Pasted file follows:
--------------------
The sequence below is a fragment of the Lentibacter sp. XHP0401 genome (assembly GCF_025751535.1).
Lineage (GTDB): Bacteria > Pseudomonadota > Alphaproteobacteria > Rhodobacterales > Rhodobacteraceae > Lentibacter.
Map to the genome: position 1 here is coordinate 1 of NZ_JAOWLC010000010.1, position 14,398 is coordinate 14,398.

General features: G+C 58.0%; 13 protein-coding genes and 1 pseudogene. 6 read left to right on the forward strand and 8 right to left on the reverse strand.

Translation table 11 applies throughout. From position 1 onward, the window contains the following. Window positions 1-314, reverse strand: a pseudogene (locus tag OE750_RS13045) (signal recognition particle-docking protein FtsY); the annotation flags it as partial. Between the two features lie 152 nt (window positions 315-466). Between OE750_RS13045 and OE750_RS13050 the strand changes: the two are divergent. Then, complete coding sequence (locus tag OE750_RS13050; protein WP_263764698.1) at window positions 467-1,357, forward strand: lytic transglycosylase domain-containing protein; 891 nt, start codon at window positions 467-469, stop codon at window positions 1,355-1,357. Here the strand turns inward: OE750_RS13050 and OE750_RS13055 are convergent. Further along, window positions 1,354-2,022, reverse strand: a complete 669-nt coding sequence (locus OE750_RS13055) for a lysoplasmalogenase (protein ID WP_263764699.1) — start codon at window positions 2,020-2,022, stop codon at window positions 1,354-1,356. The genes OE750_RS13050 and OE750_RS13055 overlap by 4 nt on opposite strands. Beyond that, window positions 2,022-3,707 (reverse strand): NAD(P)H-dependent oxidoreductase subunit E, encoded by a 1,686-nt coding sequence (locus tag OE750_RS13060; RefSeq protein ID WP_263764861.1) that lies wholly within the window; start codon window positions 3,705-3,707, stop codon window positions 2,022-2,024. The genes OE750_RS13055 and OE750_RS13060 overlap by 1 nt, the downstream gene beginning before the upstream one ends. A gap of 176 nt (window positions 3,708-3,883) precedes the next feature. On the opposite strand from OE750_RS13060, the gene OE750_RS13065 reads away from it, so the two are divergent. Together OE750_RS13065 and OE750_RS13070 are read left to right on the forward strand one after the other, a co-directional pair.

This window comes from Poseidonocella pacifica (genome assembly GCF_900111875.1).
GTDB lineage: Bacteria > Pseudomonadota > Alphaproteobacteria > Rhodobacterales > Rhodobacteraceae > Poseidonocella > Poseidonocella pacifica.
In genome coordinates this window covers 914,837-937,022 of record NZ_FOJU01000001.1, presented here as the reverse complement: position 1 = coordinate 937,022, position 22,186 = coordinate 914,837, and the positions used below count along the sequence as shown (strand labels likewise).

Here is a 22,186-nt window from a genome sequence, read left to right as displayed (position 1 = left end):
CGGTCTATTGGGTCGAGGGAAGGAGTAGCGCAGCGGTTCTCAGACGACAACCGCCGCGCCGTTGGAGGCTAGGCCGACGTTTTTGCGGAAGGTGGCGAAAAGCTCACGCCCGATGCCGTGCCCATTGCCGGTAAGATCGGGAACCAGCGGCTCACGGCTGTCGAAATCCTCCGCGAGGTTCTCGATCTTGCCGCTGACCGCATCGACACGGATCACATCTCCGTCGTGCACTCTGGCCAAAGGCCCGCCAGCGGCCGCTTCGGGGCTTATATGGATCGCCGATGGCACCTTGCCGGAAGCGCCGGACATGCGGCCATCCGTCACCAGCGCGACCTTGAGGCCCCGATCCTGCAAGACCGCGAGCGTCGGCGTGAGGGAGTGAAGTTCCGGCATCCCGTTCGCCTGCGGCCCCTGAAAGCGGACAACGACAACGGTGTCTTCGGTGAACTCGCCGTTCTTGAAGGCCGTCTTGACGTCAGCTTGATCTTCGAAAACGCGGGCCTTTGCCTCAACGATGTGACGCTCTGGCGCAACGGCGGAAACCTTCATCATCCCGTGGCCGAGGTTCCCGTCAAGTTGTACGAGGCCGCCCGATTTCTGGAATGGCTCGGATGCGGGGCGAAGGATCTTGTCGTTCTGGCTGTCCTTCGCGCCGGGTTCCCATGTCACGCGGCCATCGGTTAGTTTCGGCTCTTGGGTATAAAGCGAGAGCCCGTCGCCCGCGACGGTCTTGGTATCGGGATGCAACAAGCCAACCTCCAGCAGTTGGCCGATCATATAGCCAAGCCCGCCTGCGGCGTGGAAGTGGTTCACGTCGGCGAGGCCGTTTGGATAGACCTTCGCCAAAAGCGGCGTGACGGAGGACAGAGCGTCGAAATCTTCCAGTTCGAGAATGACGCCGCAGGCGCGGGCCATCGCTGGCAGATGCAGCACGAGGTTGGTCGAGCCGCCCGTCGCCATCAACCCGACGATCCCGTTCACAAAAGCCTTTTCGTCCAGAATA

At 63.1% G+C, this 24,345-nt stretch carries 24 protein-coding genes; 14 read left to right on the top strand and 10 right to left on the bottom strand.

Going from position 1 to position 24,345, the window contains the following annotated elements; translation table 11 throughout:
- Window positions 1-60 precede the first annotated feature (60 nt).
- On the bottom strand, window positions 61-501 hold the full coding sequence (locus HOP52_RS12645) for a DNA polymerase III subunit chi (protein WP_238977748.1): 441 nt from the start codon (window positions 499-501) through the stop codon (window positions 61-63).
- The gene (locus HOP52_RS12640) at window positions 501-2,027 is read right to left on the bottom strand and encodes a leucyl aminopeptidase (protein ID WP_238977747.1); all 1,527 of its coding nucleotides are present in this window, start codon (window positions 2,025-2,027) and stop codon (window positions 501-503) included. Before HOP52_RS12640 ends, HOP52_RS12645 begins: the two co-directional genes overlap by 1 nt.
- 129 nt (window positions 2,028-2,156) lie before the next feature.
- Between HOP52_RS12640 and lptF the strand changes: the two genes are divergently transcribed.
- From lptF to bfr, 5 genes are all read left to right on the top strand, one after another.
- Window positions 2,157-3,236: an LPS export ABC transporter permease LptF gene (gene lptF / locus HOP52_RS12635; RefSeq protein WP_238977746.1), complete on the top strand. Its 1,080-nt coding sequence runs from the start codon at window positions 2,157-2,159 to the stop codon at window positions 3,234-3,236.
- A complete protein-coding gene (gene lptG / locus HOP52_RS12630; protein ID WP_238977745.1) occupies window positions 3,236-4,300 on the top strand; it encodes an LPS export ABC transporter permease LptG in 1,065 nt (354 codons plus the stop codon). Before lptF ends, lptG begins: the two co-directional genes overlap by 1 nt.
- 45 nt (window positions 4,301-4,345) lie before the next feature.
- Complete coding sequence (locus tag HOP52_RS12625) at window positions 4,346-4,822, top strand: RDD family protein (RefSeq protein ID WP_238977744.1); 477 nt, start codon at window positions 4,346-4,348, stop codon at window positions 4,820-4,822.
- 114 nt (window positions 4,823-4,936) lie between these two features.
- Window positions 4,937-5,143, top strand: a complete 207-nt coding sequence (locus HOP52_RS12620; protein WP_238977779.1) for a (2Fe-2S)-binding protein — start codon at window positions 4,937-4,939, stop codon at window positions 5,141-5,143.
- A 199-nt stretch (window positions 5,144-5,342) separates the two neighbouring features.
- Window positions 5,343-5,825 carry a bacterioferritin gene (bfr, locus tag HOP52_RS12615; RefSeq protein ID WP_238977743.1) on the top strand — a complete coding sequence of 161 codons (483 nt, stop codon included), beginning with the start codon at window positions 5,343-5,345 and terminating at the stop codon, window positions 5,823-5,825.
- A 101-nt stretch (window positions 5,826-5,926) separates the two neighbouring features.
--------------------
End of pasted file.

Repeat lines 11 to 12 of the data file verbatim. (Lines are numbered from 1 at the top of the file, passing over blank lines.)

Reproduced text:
At 63.1% G+C, this 24,345-nt stretch carries 24 protein-coding genes; 14 read left to right on the top strand and 10 right to left on the bottom strand.

Going from position 1 to position 24,345, the window contains the following annotated elements; translation table 11 throughout: